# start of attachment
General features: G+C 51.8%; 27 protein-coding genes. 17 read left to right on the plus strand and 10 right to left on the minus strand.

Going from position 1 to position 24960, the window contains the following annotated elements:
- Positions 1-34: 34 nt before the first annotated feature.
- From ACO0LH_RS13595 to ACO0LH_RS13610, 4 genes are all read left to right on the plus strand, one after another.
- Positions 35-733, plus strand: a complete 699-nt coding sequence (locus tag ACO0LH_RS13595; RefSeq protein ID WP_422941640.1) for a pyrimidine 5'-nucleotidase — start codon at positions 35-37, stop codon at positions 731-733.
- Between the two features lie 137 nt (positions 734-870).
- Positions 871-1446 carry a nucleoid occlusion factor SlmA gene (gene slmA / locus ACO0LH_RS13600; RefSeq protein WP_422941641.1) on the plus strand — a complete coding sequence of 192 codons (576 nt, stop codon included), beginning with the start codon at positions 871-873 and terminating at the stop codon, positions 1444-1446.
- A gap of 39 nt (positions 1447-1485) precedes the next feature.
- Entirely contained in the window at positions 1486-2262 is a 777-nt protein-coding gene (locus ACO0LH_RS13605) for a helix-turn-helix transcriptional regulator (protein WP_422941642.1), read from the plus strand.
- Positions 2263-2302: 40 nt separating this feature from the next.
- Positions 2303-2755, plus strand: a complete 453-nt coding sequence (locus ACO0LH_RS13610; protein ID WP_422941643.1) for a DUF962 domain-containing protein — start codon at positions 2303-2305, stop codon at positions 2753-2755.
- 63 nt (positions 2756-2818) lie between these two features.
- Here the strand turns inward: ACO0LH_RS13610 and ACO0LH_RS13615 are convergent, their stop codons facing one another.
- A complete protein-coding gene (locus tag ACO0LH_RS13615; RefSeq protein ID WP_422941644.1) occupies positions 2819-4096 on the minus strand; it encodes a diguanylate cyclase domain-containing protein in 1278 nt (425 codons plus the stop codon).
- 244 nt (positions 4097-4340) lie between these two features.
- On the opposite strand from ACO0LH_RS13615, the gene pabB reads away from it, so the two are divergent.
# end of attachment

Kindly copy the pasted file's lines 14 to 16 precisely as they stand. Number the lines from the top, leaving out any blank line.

- A complete protein-coding gene (locus tag ACO0LH_RS13615; RefSeq protein ID WP_422941644.1) occupies positions 2819-4096 on the minus strand; it encodes a diguanylate cyclase domain-containing protein in 1278 nt (425 codons plus the stop codon).
- 244 nt (positions 4097-4340) lie between these two features.
- On the opposite strand from ACO0LH_RS13615, the gene pabB reads away from it, so the two are divergent.